Ok, so what *is* this Wayland thing, anyway?
Or: things are complicated. Let’s see if one more explanation will incrementally reduce the Internet’s Wrongness™
We’ve recently (ok, recently-ish) released Mir 1.0 with usable Wayland support. Yay!
That brought a bunch of publicity, including on LWN. Some of the comments there and elsewhere betray a misunderstanding about what Wayland is (and is not), and this still occasionally comes up in
#wayland, so I’ll dust off an old blog post, polish up the rusty bits, and see if I can make this clearer for people again!
I’ll give a run-down as to what the various projects in this space are and aim to do, throwing in X11 as a reference point.
Wayland, Mir, and X - different projects, with different goals
X11, and X.org
Everyone’s familiar with their friendly neighbourhood X server. This is what we’ve currently got as the default desktop Linux display server. For the purposes of this blog post, X consists of:
The X11 protocol
You’re all familiar with the X11 protocol, right? This gentle beast specifies how to talk to an X server - both the binary format of the messages you’ll send and receive, and what you can expect the server to do with any given message (the semantics). There are also plenty of protocol extensions; new messages to make the server do new things, like handle more than one monitor in a non-stupid way.
The X11 client libraries
No-one actually fiddles with X by sending raw binary data down a socket; they use the client libraries - the modern XCB, or the boring old Xlib (also known as
libX11.so.6). They do the boring work of throwing binary data at the server and present the client with a more civilised view of the X server, one where you can just
XOpenDisplay(NULL) and start doing stuff.
Actually, the above is a bit of a lie. Almost all the time people don’t even use XCB or Xlib, they use toolkits such as GTK+ or Qt, and they use XLib or XCB.
The Xorg server
This would be the bit most obviously associated with X - the one, the only, the X.org X server! This is the actual
/usr/bin/X display server we all know and love. Although there are other implementations of X11, this is all you’ll ever see on the free desktop. Or on OS X, for that matter.
So that’s our baseline stack - a protocol, one or more client libraries, a display server implementation. How about Wayland and Mir?
The Wayland protocol
The Wayland protocol is, like the X11 protocol, a definition of the binary data you can expect to send and receive over a Wayland socket, and the semantics associated with those binary bits. This is handled a bit differently to X11; the protocol is specified in XML, which is processed by a scanner and turned into C code. There is a binary protocol, and you can technically implement that protocol without using the
wayland-scanner-generated code, but since the Wayland EGL platform is defined in terms of the
wl_display* structure from
libwayland your implementation will need to be ABI compatible with the existing implementation in order for 3D accelerated clients to work.
Also different from X11 is that everything’s treated as an extension - you deal with all the interfaces in the core protocol the same way as you deal with any extensions you create. And you create a lot of extensions - for example, the core protocol doesn’t have any buffer-passing mechanism other than SHM, so there’s an extension for drm buffers in Mesa. Likewise, the NVIDIA drivers define their own internal protocol and a protocol for the compositor to support. The Weston reference compositor also has a bunch of extensions, both for ad-hoc things like the compositor<->desktop-shell interface, and for things like XWayland.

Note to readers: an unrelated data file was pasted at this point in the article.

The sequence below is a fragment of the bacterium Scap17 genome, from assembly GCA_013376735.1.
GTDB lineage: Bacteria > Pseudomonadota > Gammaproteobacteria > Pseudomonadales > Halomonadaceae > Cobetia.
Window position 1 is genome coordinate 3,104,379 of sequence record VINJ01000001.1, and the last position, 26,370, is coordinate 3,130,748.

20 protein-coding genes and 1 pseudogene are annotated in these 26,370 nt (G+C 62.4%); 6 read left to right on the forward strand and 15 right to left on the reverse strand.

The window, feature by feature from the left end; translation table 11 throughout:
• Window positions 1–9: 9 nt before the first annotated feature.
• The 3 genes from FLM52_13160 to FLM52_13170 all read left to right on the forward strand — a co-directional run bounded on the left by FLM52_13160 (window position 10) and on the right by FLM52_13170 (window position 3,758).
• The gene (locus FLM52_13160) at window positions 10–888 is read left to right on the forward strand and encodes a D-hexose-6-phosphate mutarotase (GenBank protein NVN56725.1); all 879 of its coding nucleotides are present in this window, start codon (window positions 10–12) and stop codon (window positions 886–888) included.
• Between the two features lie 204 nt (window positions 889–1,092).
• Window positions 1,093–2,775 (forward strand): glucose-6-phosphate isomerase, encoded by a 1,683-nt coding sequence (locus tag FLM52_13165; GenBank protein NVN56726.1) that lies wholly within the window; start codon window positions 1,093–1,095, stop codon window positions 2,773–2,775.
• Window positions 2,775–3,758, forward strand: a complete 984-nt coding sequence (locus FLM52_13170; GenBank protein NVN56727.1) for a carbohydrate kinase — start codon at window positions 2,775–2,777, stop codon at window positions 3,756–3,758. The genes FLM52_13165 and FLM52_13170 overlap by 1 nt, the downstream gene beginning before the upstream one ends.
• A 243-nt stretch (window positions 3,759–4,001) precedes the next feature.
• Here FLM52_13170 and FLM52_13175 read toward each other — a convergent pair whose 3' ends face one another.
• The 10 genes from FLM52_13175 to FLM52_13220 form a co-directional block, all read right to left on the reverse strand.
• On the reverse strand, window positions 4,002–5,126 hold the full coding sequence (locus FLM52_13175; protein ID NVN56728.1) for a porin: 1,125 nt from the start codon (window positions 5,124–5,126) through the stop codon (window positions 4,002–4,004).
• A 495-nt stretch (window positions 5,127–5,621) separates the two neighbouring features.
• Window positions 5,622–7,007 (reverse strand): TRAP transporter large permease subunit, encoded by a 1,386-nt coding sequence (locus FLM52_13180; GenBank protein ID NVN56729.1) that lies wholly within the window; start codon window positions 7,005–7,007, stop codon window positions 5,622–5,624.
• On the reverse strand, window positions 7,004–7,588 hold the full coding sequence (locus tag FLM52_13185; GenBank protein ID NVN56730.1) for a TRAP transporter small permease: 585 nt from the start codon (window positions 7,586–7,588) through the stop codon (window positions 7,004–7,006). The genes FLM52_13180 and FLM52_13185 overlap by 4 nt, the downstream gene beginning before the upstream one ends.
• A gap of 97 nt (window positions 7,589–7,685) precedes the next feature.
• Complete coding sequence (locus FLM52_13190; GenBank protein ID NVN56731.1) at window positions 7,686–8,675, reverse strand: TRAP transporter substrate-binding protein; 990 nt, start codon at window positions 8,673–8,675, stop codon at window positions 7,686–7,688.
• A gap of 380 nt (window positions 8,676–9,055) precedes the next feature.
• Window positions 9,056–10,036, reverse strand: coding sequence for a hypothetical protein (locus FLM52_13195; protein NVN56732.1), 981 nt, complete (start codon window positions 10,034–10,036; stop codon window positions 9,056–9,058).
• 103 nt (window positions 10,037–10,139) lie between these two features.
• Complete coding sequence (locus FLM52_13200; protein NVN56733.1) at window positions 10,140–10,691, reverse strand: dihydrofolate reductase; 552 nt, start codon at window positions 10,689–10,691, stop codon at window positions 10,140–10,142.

The Wayland client library
libwayland. A bit like XCB and Xlib, this is basically just an IPC library. Unlike XCB and Xlib it can also used by a Wayland server for server→client communication. Also unlike XCB and Xlib, it’s programmatically generated from the protocol definition. It’s quite a nice IPC library, really. Like XCB and Xlib, you’re not really expected to use this, anyway; you’re expected to use a toolkit like Qt or GTK+, and EGL + your choice of Khronos drawing API if you want to be funky.
There’s also a library for reading X cursor themes in there.
The Wayland server?
This is where it diverges; there is no Wayland server in the sense that there’s an Xorg server. There’s Weston, the reference compositor, which is growing
libweston to do some custom shell work and is used in various places. There’s
mutter, the GNOME window manager which has grown a Wayland server implementation. Likewise, there’s
kwin, KDE’s window manager that grew a Wayland server implementation. There’s also a swathe of lesser-known display-server-compositor-window-manager projects, like sway.
Of course, there’s also now anything based on Mir . Unity8 and EGMDE are both now Wayland servers!
Desktop environments are expected to write their own Wayland server, using the protocol and client libraries, and they have.
And so we get to Mir.
Where the Wayland libraries are all about IPC, Mir is about producing a library to do the drudge work of a display-server-compositor-window-manager-thing, so in this way it’s more like Xorg than Wayland.
Mir does still have a (not-guaranteed-stable) protocol and client library in
libmirclient - the Wayland server implementation is an additional client frontend to Mir’s core - but
libmirclient is deprecated and we will not be pursuing further development of it. Supporting the standard desktop Wayland window management extensions means much less work for the Mir team - we only need to focus on the Mir code itself, not also on an EGL platform + associated Mesa patches and GTK+ patches and Qt patches and SDL patches and…
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